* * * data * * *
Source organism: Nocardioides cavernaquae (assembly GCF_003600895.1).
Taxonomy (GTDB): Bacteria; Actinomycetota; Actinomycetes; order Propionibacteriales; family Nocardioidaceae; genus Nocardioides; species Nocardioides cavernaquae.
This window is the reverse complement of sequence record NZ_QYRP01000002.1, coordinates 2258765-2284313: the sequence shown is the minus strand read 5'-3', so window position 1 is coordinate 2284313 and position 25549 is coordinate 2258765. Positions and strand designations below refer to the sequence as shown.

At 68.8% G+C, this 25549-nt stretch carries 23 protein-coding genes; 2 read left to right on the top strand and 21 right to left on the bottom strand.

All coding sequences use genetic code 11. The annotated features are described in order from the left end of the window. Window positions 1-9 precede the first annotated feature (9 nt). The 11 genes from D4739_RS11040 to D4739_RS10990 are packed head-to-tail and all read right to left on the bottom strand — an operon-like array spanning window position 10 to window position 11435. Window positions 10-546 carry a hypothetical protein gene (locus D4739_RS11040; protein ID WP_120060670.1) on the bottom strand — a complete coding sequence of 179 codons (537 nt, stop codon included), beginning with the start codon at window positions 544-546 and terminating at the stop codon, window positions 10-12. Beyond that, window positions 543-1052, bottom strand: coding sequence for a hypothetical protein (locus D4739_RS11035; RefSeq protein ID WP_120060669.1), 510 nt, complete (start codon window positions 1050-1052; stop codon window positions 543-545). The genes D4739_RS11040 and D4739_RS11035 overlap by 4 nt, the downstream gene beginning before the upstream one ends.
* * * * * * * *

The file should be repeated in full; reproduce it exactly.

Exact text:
Source organism: Nocardioides cavernaquae (assembly GCF_003600895.1).
Taxonomy (GTDB): Bacteria; Actinomycetota; Actinomycetes; order Propionibacteriales; family Nocardioidaceae; genus Nocardioides; species Nocardioides cavernaquae.
This window is the reverse complement of sequence record NZ_QYRP01000002.1, coordinates 2258765-2284313: the sequence shown is the minus strand read 5'-3', so window position 1 is coordinate 2284313 and position 25549 is coordinate 2258765. Positions and strand designations below refer to the sequence as shown.

At 68.8% G+C, this 25549-nt stretch carries 23 protein-coding genes; 2 read left to right on the top strand and 21 right to left on the bottom strand.

All coding sequences use genetic code 11. The annotated features are described in order from the left end of the window. Window positions 1-9 precede the first annotated feature (9 nt). The 11 genes from D4739_RS11040 to D4739_RS10990 are packed head-to-tail and all read right to left on the bottom strand — an operon-like array spanning window position 10 to window position 11435. Window positions 10-546 carry a hypothetical protein gene (locus D4739_RS11040; protein ID WP_120060670.1) on the bottom strand — a complete coding sequence of 179 codons (537 nt, stop codon included), beginning with the start codon at window positions 544-546 and terminating at the stop codon, window positions 10-12. Beyond that, window positions 543-1052, bottom strand: coding sequence for a hypothetical protein (locus D4739_RS11035; RefSeq protein ID WP_120060669.1), 510 nt, complete (start codon window positions 1050-1052; stop codon window positions 543-545). The genes D4739_RS11040 and D4739_RS11035 overlap by 4 nt, the downstream gene beginning before the upstream one ends.